While the sickest patients go to the intensive care unit, hospital-based internists like Sajan Patel, MD, provide supportive care – monitoring oxygen and vital signs – to the many other hospitalized COVID patients. Patel, an assistant professor of medicine, recounts in his own words how the complicated emotions of caring for the Bay Area’s very first COVID-19 patients changed his ideas about what supportive care means.
Patel is based at the Parnassus campus, where he also teaches medical students and residents and is assistant director of quality and safety.
It was early February, around Super Bowl Sunday, when we were starting to see the writing on the wall that, Hey, this is coming. Are we prepared for this? We were trying to focus on our patients, but COVID was the huge elephant in the room. The general feeling in the hospital was anxiety and wondering, When is it coming?
February 5, I got a text about my patient assignments that said, “You’re going to get the COVID patients.” In general, I’m pretty even-keeled. Part of being a hospitalist is you go to the patients, you just take it as it comes. But there’s nothing – nothing in my life, in my medical career – that prepared me to get that news.
In medicine, you usually have at least some clinical knowledge or experience with the diseases you treat.
The number of U.S. patients that were identified at this stage was just 12. Seven were hospitalized, and I was going to care for two of those. So you can imagine the amount of knowledge at this time. We knew they had to be in isolation. We were practicing airborne precautions, which means wearing an N95 mask or a protective helmet called a PAPR (which stands for powered air purifying respirator). But, gosh, we didn’t know if the virus can stay on your hands for a long time, if you can bring that home.
“I’ve accepted that I will likely get COVID …” Patel wrote in a Facebook post in March. The post went viral and has since been shared 25,000 times.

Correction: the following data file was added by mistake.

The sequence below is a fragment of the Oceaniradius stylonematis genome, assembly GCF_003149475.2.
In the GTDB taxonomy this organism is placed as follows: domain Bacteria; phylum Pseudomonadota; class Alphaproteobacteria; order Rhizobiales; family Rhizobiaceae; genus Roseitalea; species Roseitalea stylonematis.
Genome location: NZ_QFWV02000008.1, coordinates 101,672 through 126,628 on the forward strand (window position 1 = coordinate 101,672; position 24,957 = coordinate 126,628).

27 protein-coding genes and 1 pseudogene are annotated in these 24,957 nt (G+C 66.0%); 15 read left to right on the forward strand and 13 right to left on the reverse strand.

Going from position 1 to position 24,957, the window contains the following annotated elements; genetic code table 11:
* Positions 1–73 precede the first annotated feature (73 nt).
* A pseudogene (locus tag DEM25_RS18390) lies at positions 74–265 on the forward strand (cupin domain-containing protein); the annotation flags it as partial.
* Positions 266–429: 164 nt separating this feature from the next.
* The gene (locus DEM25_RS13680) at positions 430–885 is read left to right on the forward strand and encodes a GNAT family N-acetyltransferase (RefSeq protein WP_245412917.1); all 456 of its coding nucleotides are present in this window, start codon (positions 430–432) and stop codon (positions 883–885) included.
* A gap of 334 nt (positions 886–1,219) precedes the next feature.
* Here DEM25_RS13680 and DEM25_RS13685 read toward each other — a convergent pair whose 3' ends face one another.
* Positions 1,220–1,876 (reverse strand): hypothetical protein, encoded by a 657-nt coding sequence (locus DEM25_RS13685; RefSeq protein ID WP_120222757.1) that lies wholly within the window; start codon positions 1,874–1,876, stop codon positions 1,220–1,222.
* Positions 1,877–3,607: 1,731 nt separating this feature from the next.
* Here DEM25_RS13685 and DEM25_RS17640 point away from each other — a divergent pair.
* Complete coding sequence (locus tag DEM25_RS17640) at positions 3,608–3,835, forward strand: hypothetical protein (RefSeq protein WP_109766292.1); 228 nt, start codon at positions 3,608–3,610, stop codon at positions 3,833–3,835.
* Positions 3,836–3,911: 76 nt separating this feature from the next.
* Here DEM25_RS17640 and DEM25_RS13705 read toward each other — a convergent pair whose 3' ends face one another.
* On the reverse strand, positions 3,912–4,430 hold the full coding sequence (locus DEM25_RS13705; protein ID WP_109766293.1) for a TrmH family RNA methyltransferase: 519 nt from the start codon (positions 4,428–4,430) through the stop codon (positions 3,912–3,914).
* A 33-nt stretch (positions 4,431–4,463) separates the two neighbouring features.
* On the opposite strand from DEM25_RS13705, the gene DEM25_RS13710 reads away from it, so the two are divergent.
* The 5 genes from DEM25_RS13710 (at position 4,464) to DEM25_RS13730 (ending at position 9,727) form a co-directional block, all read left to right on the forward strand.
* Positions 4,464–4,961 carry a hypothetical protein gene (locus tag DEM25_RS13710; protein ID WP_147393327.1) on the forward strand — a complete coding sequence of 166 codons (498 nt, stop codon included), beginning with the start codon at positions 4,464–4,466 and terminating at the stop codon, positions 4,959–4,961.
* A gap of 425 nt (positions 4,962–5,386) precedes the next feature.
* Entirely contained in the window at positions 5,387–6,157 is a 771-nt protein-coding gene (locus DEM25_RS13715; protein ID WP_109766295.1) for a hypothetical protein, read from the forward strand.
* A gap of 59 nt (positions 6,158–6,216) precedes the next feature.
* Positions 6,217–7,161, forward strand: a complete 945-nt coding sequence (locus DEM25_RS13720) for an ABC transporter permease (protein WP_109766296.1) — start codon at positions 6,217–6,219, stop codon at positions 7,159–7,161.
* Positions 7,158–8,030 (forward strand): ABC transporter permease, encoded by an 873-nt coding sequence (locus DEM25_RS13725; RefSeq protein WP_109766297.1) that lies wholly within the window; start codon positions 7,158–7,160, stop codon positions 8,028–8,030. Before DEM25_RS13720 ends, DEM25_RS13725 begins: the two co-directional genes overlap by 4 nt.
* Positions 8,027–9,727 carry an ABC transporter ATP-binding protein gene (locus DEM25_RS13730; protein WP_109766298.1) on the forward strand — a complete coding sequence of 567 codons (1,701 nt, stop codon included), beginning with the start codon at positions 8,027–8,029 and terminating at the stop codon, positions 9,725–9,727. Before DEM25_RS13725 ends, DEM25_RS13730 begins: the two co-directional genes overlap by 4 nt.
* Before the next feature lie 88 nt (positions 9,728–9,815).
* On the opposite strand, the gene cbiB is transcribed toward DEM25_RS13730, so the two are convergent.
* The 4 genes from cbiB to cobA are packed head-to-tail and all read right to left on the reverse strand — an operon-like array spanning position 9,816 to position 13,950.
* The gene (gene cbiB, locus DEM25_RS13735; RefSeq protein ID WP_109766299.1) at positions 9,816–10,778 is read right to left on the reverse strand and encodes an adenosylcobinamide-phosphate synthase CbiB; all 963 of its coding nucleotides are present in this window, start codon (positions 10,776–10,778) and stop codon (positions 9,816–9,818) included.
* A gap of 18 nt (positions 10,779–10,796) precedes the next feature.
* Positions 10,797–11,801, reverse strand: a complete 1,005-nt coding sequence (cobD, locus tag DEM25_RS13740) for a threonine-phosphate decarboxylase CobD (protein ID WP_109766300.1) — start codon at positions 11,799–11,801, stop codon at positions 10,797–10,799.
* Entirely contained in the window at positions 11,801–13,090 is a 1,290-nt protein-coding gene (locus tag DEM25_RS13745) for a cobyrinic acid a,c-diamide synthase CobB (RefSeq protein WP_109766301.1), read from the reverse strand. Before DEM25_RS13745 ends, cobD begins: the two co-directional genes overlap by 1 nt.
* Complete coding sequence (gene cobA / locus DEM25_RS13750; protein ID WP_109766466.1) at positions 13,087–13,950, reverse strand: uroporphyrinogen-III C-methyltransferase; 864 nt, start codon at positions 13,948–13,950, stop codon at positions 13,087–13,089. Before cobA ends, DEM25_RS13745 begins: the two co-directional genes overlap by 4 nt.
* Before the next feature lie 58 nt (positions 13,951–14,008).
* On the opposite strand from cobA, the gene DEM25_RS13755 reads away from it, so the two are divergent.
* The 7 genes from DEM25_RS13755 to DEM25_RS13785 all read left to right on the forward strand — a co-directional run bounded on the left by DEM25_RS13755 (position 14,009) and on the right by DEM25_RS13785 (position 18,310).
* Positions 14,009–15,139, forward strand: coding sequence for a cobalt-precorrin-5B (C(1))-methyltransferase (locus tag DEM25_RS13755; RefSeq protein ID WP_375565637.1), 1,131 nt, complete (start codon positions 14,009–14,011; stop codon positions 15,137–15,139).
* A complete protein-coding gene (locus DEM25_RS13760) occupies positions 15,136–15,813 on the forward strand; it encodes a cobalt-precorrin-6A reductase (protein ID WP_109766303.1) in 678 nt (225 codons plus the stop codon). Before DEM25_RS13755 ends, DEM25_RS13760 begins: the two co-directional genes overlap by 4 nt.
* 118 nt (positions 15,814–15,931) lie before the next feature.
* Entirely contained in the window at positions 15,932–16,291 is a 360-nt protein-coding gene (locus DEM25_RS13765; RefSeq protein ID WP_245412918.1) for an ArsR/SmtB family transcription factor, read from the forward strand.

The emotions of it were intense and a bit overwhelming. We’d heard stories about people, including health care workers, getting pretty ill, which was unnerving. And that weekend my father was going to be visiting – he’s 60-plus. In my head, I had to say, Can my dad still come out? What’s going to happen to my partner I live with? It’s that fear of just not knowing what you are getting into. There’s this brand-new disease that we had so little knowledge about, and there was so much folklore out there.
For guidance and support those first two days, I leaned heavily on my leadership. They huddled with me every day. There’s the nurses, facilities workers – we’d huddle with them every day. I would chat with the hospital incident-command team, with departments of health. I appreciate that our colleagues have been very measured in saying, “Let’s look at the data.” With COVID, there’s a lot of fear. But at UCSF, we’ve had a group of leaders saying, “Let’s be thoughtful about this.”
After days one and two, that crippling fear and anxiety were melting away because of the support I was getting from leadership, feeling more comfortable donning and doffing PPE, and just getting more familiar with the disease.
A huge part of that was just the human connection I built with the patients. That’s been the most salient, important, and powerful part of this whole thing. I began to stop thinking of this as “I’m treating COVID.” It broke the anxiety when I realized, this is what I do – I take care of people. Bringing it back to the patients helps you find your true north.
For example, we’ve been getting video conferencing working for patients to preserve PPE and minimize exposure for frontline workers. What I found, what’s maybe the most powerful moment, is when I connect with a patient over Zoom and they see my face for the first time.
Because, as you can imagine, they don’t know what their doctors and nurses look like because everybody’s in this gear. And they’re isolated from their families. All that makes for an intensely dehumanizing experience for patients. So one of the things we can do, not only as doctors, but as humans, is give that back to them.
So that is one of the highlights of my day – just calling them over Zoom and saying, “Hey, this is what I look like.” One of my patients said, “It’s healing and humanizing to see your face.... I hope when I see you at Safeway I can recognize you.”
Recently, we did a panel with fourth-year medical students, who are about to enter their intern year. They asked how they can prepare. I told them that what they can do, what anyone can do, is the stuff outside of medicine – touching the patients, connecting them with their families, being their family in the hospital, doing whatever you can to advocate for them. Everyone has the power and the agency to do that.